“Most of the students at Medina University are foreigners who benefit from generous scholarships handed out by Saudi patrons, as well as free accommodation and plane tickets,” said Amghar. “Once they have graduated, the brightest are hired by the Saudi monarchy, while the rest return to their respective countries to preach Wahhabi Islam”. According to Amghar, the members of France’s nascent Salafist movement follow a similar path.

Direct funding

Exporting its own brand of Islam is not the only item on Saudi Arabia’s foreign policy agenda. “While they see themselves as the guardians of Islamic doctrine and have always generously financed Muslim missionaries, the Saudis’ priority is not to ‘salafise’ the Muslim world,” explained Amghar. “Their real aim is to consolidate their political and ideological influence by establishing a network of supporters capable of defending the kingdom’s strategic and economic interests.”

Since last year’s Arab revolutions, these supporters have benefited from more direct – and politically motivated – funding. “With the region’s former dictators out of the way, Salafist groups have evolved into well-established parties benefiting from more official Saudi aid,” said Sader, pointing to the spectacular rise of Egypt’s al-Nour party, which picked up a surprising 24% of the vote in January’s parliamentary polls.

“The Saudis were genuinely surprised by the Arab Spring revolts,” said Mohamed-Ali Adraoui, a political analyst who specialises in the Muslim world. “Riyadh’s response was to back certain Salafist groups (…) so that it may gain further clout in their respective countries,” Adraoui told FRANCE 24.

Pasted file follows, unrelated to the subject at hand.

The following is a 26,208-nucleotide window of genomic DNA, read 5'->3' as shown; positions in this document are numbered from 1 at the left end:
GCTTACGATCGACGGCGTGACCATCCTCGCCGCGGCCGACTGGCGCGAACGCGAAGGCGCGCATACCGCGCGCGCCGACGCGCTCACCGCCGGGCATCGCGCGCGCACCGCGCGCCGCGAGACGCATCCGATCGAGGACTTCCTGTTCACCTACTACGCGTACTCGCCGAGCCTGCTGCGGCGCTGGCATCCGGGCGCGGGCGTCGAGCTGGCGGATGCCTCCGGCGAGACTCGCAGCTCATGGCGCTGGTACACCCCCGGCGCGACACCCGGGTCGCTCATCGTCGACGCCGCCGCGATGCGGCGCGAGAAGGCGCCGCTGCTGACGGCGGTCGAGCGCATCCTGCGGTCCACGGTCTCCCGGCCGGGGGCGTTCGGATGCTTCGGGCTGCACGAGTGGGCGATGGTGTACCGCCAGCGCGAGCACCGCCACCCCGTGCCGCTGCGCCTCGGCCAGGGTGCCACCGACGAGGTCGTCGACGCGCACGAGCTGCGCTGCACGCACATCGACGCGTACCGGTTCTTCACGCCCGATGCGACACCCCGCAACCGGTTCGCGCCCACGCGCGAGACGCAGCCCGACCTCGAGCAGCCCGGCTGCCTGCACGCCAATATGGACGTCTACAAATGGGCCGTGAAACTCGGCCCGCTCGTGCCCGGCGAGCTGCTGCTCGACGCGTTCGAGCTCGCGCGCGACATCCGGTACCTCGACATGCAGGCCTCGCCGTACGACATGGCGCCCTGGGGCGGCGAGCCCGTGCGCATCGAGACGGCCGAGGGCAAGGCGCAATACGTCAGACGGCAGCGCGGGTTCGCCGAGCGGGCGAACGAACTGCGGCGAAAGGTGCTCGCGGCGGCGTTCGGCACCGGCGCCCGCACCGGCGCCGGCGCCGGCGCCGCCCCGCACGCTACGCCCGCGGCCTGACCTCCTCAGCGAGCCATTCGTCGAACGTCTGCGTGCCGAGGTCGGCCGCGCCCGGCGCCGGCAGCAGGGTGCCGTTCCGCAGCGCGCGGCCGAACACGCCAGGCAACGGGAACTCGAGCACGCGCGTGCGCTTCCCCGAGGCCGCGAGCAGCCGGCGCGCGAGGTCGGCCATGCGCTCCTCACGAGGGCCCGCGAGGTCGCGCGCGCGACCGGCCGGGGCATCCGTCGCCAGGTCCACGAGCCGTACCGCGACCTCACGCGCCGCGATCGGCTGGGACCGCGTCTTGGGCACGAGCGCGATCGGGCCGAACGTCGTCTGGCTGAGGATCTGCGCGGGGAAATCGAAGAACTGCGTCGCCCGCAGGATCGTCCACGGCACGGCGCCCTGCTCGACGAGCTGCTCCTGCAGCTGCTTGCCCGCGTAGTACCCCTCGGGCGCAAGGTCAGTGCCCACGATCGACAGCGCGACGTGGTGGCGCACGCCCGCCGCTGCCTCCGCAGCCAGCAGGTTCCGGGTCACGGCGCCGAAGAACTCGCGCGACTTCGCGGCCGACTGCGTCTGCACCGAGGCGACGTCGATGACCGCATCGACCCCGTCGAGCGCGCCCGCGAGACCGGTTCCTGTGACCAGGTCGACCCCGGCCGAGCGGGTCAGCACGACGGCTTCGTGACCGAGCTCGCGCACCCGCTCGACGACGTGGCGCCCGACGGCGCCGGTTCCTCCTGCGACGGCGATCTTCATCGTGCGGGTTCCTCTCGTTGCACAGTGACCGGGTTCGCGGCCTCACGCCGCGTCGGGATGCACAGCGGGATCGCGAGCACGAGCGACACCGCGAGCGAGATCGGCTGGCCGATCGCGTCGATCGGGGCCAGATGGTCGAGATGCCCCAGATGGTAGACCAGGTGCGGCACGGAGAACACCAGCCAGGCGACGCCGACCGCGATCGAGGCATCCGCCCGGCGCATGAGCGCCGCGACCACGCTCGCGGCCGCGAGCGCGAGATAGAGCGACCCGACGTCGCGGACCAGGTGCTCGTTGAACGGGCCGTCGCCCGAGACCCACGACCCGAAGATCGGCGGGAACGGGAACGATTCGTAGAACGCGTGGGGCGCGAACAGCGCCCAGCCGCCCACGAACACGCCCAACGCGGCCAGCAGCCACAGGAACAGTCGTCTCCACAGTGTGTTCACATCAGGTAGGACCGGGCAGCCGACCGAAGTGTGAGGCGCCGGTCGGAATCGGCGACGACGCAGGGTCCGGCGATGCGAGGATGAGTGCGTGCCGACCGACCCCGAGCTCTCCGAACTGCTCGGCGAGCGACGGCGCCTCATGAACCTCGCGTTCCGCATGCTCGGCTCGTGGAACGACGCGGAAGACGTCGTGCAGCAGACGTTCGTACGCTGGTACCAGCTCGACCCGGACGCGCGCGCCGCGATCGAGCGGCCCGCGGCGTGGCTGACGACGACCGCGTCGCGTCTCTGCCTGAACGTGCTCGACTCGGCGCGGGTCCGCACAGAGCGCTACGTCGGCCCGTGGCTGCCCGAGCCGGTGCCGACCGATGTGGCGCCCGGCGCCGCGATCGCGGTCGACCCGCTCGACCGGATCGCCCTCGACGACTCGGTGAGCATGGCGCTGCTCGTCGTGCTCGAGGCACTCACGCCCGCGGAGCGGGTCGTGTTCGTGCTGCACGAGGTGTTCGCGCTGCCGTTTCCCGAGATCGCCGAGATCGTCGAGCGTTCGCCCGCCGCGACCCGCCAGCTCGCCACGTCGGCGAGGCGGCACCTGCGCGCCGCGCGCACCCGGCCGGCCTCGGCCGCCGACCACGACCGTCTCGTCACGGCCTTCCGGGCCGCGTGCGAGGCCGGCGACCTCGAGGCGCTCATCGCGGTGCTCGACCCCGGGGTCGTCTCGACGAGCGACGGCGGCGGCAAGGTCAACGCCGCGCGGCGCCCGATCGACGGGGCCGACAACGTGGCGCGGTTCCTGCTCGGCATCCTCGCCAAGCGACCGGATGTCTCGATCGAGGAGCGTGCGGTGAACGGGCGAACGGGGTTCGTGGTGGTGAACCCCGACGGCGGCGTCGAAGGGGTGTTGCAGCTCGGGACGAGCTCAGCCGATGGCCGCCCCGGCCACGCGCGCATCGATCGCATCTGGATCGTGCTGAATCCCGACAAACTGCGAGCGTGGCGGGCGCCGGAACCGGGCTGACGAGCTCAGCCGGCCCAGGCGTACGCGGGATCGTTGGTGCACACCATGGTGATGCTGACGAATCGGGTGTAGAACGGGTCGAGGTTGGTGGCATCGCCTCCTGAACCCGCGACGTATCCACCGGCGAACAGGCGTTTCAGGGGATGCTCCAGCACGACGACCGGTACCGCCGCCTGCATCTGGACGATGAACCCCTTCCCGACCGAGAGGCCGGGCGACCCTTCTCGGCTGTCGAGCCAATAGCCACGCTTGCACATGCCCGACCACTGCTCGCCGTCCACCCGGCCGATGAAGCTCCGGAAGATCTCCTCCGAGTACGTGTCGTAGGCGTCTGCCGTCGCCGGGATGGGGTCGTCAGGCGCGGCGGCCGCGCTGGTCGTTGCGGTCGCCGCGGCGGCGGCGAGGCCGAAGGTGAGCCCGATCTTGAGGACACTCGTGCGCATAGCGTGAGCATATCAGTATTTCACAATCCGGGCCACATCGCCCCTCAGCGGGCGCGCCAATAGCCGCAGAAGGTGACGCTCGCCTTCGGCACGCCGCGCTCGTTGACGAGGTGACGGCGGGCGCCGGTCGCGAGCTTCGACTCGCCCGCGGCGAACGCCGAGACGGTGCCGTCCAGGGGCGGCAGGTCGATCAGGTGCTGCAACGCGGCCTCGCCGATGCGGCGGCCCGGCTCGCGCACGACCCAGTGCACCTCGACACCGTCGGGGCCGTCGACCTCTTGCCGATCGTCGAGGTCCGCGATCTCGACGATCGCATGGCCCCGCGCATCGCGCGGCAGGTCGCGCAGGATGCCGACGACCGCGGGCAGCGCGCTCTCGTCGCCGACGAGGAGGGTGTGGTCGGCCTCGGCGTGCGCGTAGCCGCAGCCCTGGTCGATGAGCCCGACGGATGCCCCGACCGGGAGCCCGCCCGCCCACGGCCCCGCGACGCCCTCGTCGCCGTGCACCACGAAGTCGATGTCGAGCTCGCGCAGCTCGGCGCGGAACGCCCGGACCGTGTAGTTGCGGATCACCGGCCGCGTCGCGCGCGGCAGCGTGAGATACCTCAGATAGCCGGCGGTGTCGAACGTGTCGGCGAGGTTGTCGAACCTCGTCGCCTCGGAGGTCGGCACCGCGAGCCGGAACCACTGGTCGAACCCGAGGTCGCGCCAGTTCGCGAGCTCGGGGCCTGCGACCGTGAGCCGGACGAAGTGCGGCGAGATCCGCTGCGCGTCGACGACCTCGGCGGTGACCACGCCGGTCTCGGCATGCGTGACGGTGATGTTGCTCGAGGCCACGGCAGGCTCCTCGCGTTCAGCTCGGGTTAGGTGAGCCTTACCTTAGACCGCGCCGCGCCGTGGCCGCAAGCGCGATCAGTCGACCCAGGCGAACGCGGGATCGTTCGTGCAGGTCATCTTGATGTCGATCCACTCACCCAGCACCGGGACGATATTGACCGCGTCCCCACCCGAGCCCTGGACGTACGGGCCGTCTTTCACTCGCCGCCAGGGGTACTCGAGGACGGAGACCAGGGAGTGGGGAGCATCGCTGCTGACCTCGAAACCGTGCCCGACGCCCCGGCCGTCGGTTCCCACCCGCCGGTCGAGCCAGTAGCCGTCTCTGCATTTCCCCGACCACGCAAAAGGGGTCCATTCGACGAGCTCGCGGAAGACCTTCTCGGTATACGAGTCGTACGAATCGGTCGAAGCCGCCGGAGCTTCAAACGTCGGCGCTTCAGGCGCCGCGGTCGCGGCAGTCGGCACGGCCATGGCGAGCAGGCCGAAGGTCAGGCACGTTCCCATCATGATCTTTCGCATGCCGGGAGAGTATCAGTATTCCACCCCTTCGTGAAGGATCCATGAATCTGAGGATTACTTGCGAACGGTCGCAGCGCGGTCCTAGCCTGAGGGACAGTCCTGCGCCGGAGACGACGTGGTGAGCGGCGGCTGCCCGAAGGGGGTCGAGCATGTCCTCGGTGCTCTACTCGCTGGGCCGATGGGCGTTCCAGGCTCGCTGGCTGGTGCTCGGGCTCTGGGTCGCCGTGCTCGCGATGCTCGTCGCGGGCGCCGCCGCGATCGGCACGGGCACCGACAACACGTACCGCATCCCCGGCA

Gulf rivalries

The Saudi strategy is similar to that adopted by its arch Gulf rival Qatar – a smaller but equally oil-rich kingdom – in its dealings with the Muslim Brotherhood, the other great beneficiary of the Arab Spring. “When it comes to financing Islamist parties, there is intense competition between Qatar and Saudi Arabia,” said Sader.


Obama’s 10 biggest terror finance blunders

November 5, 2012

  1. Promising to make it easier for Muslims to give zakat.  Pres. Obama has tried to remove the so-called “chilling effect” that George W. Bush, the Patriot Act, the Treasury Department, and law enforcement “created” by closing down Islamic charities that funded terrorism.  Rather than building on the Bush administration’s successful prosecution of the Holy Land Foundation for sponsoring Hamas, Obama won’t prosecute Islamic Relief, he won’t prosecute CAIR, he won’t investigate ISNA or NAIT, and the IRS has been derelict in stripping suspicious Islamic organizations of their tax-exempt status.
  2. Funding the Arab Spring that has led to the rise of Muslim Brotherhood dominated governments in the Middle East who behave against U.S. national security interests.
  3. Minimizing our energy independence from Middle East oil by reducing oil production on federal lands and waters, rejecting the Keystone XL pipeline, impeding hydraulic fracturing permitting, etc.
  4. Making little to no progress on bankrupting the Taliban.
  5. Dragging his feet in adopting sanctions against Al Qaeda and Taliban affiliates such as the Pakistani Taliban and the Haqqani network. Read the rest of this entry ?

Get every new post delivered to your Inbox.

Join 6,157 other followers